Thursday, April 30, 2009
In light of news reports that the swine flu outbreak may have begun in La Gloria, a town in Veracruz, Mexico, near a cluster of factory farms co-owned by Smithfield Foods, the Organic Consumers Association and its Mexican counterpart, Via Organica, want Smithfield's North American operations shut down until their lagoons of pig feces -- where viruses can reside for 3 to 6 months -- are tested and there is a plan for dealing with infected waste. The Associated Press reported today that a farm manager at Granjas Carroll de Mexico, Smithfield's Veracruz partner, said no one from the government has inspected his farm (18 warehouses holding 15,000 of Granjas Carrol's 950,000 hogs) for swine flu.
Public interest organizations such as the Organic Consumers Association and the Humane Society of the U.S. have warned for years that drugged-out animals on intensive confinement factory farms are incubating deadly viruses that could set off a deadly epidemic.
The swine flu, a dangerous and rapidly spreading strain of influenza, which combines genetic material from pigs, birds and humans in a way researchers have not seen before, has killed over 152 people in Mexico (as of April 24, 2009), infected thousands, and spread to over a dozen countries, including the United States. There were even concerns that President Obama himself might have been exposed to the disease when he toured a Mexican museum with an archaologist, Felipe Solis, who died the next day of flu-like symptoms. (Mexican and American officials now say the death was unrelated to swine flu.)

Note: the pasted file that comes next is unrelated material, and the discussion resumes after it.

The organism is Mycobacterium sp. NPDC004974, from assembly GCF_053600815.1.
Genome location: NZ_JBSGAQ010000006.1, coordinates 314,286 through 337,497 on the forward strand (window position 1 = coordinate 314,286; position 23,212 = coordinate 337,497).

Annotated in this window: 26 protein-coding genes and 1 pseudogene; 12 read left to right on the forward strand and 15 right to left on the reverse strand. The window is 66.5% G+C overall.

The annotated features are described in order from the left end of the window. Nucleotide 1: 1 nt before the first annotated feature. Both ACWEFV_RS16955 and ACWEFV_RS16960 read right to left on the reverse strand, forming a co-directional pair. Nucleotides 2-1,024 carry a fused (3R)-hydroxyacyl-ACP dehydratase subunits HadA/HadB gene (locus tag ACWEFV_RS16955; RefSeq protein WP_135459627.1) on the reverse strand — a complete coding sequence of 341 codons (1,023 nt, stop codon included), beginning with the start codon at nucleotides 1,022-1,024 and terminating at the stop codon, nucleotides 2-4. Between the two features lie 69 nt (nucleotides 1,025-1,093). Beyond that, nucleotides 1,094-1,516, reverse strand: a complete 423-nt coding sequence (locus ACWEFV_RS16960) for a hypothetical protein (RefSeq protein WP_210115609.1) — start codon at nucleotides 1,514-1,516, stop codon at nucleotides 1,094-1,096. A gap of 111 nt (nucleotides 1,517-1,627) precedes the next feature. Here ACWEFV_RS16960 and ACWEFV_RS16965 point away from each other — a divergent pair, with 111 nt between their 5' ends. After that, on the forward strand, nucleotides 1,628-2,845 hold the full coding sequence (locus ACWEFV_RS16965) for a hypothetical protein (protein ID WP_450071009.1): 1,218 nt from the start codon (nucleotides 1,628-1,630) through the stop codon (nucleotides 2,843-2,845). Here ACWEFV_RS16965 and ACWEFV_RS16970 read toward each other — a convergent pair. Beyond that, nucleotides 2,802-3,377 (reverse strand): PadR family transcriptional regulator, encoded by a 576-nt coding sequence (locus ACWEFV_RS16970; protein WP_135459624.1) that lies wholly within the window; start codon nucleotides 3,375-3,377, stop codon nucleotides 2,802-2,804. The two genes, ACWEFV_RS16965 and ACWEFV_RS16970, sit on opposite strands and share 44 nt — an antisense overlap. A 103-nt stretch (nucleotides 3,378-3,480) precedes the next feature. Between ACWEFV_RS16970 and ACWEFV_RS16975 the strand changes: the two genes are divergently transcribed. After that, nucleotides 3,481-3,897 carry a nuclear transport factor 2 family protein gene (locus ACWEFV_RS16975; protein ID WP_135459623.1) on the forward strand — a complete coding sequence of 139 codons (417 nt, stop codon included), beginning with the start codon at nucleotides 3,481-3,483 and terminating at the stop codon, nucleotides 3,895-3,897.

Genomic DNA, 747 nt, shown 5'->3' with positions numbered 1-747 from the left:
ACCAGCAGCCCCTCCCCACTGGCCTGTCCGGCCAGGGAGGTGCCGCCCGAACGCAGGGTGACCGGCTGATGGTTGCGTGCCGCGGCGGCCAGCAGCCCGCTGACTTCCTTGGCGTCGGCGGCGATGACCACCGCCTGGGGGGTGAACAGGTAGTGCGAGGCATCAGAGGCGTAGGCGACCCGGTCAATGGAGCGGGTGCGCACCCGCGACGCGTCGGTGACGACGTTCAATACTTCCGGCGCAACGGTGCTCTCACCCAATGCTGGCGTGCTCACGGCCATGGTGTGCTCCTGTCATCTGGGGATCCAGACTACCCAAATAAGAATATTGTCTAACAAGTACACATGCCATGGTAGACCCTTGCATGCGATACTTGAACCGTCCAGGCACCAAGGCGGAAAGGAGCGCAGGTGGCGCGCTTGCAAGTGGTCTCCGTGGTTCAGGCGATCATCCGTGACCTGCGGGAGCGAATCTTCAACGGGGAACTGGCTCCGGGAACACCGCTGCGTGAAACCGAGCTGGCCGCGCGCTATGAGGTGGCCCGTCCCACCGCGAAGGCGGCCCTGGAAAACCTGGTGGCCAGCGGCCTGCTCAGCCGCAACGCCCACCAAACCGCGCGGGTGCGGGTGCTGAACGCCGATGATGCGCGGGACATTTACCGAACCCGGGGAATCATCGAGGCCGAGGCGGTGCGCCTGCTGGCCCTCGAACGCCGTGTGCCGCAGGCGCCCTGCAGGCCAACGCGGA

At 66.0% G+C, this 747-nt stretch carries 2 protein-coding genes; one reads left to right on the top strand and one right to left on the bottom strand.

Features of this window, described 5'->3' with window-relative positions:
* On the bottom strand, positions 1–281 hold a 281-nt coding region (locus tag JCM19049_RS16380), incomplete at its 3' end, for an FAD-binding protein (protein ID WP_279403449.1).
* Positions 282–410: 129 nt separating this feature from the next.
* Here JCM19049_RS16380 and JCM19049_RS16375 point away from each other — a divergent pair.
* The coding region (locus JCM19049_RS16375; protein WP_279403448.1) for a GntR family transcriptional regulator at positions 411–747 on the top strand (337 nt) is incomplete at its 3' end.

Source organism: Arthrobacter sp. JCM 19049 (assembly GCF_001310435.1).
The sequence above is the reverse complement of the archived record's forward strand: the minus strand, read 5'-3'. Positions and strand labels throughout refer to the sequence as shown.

The World Health Organization is warning that the outbreak could reach global pandemic levels. The last major global pandemic, the 1918 flu epidemic, killed 20-50 million people.
Despite company denials, a number of Mexican and U.S. news outlets are pointing to Virginia-based Smithfield Foods, the world's largest pig producer ($12 billion in annual sales), as a likely source of the deadly outbreak. Smithfield sells pork and operates massive hog-raising operations in 40 nations, including Perote, Mexico, in the state of Veracruz, where the outbreak originated. For months, local residents and workers in Mexico have complained of pollution, contamination, and illnesses from the Smithfield plant. For years, Smithfield has been criticized in the United States for polluting rural communities, endangering public health, and exploiting workers and farmers.
Factory farms, such as Smithfield, dose pigs with massive amounts of antibiotics and vaccines, resulting in swine incubating and spreading antibiotic-resistant pathogens and mutated viruses. This is considered a major human health hazard by the United Nations Food and Agriculture Organization. Given these serious public health concerns, a number of health and safety organizations have called for limits or bans on the use of antibiotics in livestock farming including the American Public Health Association, American Medical Association, Infectious Diseases Society of America, the American Academy of Pediatrics, and the Union of Concerned Scientists. .
Organic Consumers Association and Via Organica are calling on their hundreds of thousands of members in the US and Mexico to contact Mexican President Calderon and his Agriculture Secretary Alberto Cardenas and US President Obama and his Agriculture Secretary Tom Vilsack and urge them to:
-Immediately ban Confined Animal Feeding Operations (hog, beef, and chicken factory farms) across the United States and end the dangerous practice of feeding antibiotics to farm animals.
-Initiate a criminal investigation of Smithfield Foods and other major factory farms that could be a source of disease outbreaks.
Learn more at Organic Consumers Association's Swine and Bird Flu Center: http://www.organicconsumers.org/flu.cfm